Weekly Column of U.S. Senator Lamar Alexander (R-Tenn.) for October 5, 2008 - Clearing the Wreck on our Economic Highway
Posted on October 5, 2008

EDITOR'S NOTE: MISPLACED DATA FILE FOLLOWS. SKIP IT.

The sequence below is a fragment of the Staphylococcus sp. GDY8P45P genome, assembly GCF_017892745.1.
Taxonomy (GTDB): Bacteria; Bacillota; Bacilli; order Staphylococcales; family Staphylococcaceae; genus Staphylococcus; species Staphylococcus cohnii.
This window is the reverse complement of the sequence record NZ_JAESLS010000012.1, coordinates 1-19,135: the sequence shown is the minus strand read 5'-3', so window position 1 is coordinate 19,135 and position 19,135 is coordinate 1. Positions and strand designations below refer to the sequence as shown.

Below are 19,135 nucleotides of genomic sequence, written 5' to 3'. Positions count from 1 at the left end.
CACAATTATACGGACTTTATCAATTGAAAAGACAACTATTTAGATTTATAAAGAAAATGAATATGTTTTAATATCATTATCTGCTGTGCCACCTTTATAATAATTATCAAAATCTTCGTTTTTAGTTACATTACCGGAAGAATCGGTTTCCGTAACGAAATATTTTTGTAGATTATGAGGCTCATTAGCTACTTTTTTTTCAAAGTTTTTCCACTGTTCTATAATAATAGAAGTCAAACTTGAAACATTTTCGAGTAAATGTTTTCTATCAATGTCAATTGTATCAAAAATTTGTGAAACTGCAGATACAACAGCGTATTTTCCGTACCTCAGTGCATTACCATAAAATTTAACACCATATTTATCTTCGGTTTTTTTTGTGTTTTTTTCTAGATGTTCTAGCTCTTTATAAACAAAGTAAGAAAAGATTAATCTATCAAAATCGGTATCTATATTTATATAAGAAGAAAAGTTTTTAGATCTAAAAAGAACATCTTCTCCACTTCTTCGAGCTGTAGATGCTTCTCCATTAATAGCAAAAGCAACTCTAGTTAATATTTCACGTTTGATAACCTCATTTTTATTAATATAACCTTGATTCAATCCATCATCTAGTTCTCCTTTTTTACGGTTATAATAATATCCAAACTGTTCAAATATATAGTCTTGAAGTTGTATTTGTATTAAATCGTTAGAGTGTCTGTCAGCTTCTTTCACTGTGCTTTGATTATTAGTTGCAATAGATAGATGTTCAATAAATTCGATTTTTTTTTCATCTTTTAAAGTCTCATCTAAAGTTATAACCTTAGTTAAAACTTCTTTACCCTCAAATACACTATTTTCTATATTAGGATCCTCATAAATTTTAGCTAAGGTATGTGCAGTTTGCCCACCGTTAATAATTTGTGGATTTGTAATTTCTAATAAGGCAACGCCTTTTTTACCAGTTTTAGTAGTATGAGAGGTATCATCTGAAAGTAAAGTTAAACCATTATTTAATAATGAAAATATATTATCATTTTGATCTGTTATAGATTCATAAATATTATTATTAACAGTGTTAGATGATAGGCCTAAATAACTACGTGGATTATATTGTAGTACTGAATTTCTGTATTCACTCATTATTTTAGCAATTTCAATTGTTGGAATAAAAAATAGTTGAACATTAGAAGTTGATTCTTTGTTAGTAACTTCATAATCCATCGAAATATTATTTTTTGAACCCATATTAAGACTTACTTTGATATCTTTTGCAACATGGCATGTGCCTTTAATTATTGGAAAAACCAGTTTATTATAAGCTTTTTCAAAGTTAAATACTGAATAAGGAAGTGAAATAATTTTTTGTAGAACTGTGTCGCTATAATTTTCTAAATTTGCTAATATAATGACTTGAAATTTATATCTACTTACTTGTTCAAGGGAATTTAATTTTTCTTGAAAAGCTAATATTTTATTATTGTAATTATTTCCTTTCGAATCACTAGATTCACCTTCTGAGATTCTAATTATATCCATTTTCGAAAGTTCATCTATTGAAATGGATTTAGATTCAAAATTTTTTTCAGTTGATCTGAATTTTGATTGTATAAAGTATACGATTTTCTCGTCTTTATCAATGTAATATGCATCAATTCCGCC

I’m glad that Congress has worked together to approve a bipartisan bill that will allow the Treasury Secretary to begin cleaning up the wreck on our economic highway caused by bad mortgage loans. If Congress didn’t act on this legislation this week, there was a real risk that credit would freeze and Americans would not be able to get auto, student, mortgage, or farm credit loans – or even to cash their paychecks. The whole point of this rescue plan is to do everything we can to protect taxpayers. Under the amended plan, the Secretary of the Treasury will have authority to buy and sell troubled mortgage assets to get the economy moving again. Taxpayers will be protected by tough oversight to minimize losses while profits the government makes from selling those mortgage assets later will go to pay down the debt. Most Americans realize that the largest reason for this emergency legislation is mortgage loans that people can’t pay back and securities based upon those mortgages. This has caused a serious downturn in the housing market and is squeezing banks which in turn have slowed or stopped making loans – this is disastrous for our economy. The credit crunch has come so fast and taken such an unexpected turn that it is hard for most Americans to know what to make of it. Think about it as someone who should have known better dumping thousands of bad mortgage loans and other assets in the middle of an eight-lane interstate, threatening to bring to a halt all economic traffic. Vehicles carrying these essential credits that Americans rely on every day have ground to a halt on the economic highway, blocked by a big pile of bad mortgage loans. So we end up with this massive wreck in the middle of the economic highway. Think of the federal government as the salvage crew and Secretary Paulson as the driver of the wrecker. His job is to buy the salvage and get it off the highway as soon as possible so the traffic can start moving again. If he does this, then the lanes will open again, and the vehicles carrying your auto and car and mortgage and farm credit loans and payroll checks will start moving again. And think of yourself, the taxpayer, as the owner of the salvage company – doing everything possible to make sure the driver of the wrecker can get the pile of bad loans off the highway and sell them for at least as much as it cost him to pick them up. People don’t like this. They’re angry about it. I’m angry about it too, but I’m not going to just sit around and look at the wreck. Instead, we are trying to solve the problem. There’s going to be plenty of time to talk about who caused the wreck. We are not spending $700 billion. The Secretary may buy up to $700 billion in troubled mortgage assets – enough to restore confidence – but he may buy much less. Over time, he will then sell these assets. There might even be a profit which, under the plan, would go to reduce the federal debt. Passing this bill this week will help clean the wreck off the highway. Next week we need to begin to take steps to remodel our regulatory agencies – most of which were designed to deal with the calamities of the 1930s. And we need to find out if there was fraud or misleading actions so that we can do our best to make sure this doesn’t happen again.